The Cashmore System
What’s the best form of References? Harvard? Vancouver? Short-title? Pah – forget them! Try the Cashmore system, which has many benefits. It’s freeform. You don’t have to worry about any silly conventional rules… like spelling, for example. Or horizontal writing. It’s colourful. The references just jump off the page at you, instead of cowering away at the end of a long article in a dense forest of tiny black type. And it’s big. None of this 10-point calibri nonsense. You write how you like, with a mixture of small and capital letters, and take care to fill the page. Go on, make it a New Year’s resolution. Next time you have a book or article to copy-edit, liven it up by using the Cashmore referencing system.
Call me Sir
I have today received the exciting news that I am now an advanced member of the Society for Editors and Proofreaders (SfEP). I had to find a couple of referees, explain how I'd been trained, and tot up a huge number of editing hours on respectable jobs to attain these giddy heights. Or so they say. In fact, I think it's all in the form-filling. If you can manage to fill the 'advanced membership' form in under three days without the use of Tippex, you probably deserve instant advanced membership. Of course, just last week SfEP put the upgrade form, much simplified, up online, and the manual form-filling has gone the way of all things. Typical. But at least I can say 'Well, I became an advanced member when advanced membership meant advanced membership. It wasn't so easy in those days. Why, I remember back in '07 - or was it '08 ...' I bet my children are already thinking up excuses not to visit for a few months, until the excitement has died down.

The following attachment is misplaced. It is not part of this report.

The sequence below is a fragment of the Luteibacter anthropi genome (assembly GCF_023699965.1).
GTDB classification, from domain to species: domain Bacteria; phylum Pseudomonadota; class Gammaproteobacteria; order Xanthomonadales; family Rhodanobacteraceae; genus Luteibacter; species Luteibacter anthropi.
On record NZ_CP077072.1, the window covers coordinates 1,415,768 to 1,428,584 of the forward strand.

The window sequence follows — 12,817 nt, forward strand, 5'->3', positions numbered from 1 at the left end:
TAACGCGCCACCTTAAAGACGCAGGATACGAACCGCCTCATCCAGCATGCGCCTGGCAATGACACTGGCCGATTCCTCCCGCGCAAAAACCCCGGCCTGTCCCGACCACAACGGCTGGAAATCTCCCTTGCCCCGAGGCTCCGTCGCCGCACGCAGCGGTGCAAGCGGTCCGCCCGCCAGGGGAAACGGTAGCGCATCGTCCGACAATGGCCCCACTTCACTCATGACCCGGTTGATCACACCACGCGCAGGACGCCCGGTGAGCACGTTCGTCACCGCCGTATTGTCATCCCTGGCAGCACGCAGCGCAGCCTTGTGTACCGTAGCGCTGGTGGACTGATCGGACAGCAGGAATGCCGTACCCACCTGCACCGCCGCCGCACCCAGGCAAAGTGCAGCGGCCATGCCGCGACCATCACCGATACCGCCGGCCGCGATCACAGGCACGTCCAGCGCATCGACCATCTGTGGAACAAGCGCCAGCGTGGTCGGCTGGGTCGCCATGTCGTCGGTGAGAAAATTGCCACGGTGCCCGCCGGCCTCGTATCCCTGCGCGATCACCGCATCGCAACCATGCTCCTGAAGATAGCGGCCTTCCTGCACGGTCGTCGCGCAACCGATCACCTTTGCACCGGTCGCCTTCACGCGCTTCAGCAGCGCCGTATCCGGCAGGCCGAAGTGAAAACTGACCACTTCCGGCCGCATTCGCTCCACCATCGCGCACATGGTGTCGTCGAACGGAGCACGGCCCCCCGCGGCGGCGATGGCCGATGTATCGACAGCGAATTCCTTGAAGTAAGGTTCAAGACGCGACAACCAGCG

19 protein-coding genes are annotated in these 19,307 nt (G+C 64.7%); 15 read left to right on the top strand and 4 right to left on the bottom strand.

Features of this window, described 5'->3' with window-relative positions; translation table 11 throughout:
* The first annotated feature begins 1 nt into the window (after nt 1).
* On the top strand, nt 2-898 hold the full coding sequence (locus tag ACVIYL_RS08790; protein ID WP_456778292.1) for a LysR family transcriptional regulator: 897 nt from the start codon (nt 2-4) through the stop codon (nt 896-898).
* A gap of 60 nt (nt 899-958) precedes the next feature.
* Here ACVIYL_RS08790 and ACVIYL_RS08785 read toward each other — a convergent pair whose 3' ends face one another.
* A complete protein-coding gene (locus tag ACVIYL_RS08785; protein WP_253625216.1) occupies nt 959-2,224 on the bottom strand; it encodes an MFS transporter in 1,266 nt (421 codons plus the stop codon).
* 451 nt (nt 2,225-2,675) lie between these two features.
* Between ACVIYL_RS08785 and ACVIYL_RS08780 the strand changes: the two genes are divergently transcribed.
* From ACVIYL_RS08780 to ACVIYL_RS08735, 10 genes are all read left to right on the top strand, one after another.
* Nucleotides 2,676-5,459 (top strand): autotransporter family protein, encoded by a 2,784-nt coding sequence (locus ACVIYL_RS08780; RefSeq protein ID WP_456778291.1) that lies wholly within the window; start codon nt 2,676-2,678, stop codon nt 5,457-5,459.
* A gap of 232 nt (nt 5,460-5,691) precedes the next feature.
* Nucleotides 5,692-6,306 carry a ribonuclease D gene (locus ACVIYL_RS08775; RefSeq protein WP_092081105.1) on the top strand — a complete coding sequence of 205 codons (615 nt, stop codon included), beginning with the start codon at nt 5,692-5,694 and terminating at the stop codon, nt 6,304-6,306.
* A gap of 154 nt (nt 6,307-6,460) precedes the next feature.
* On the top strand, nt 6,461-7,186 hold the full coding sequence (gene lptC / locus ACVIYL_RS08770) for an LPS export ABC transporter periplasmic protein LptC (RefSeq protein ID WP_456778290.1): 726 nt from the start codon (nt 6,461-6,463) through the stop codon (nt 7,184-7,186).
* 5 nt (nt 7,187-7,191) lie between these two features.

Halloween at Grammar Primary
When I went to Dylan's school at two o' clock today I was faced by a horde of ghouls, vampires, ghosts and other creatures I didn't even know the names of. So what did I do? I told them a story. It worked. I escaped with my life and got back home just in time to get out of the car and be drenched by a downpour. Last year I read Halloween Stories. This year I gave the class a choice between Wheelybins (a slightly spooky but mainly funny story), and The House At The End Of Witch Street, which is undeniably scary. You can guess which one they chose. Oh well, Wheelybins, maybe next year. I think everyone enjoyed the story, especially the bits where nobody listened to the headteacher, and where Jonathon James was wondering if the monster in the story would eat up teachers. I certainly enjoyed reading it aloud, particularly as this story contains one of my favourite lines from all the As They Grow Older stories: "Do you know, child, that Mr Fuller hasn't been eating his breakfasts?"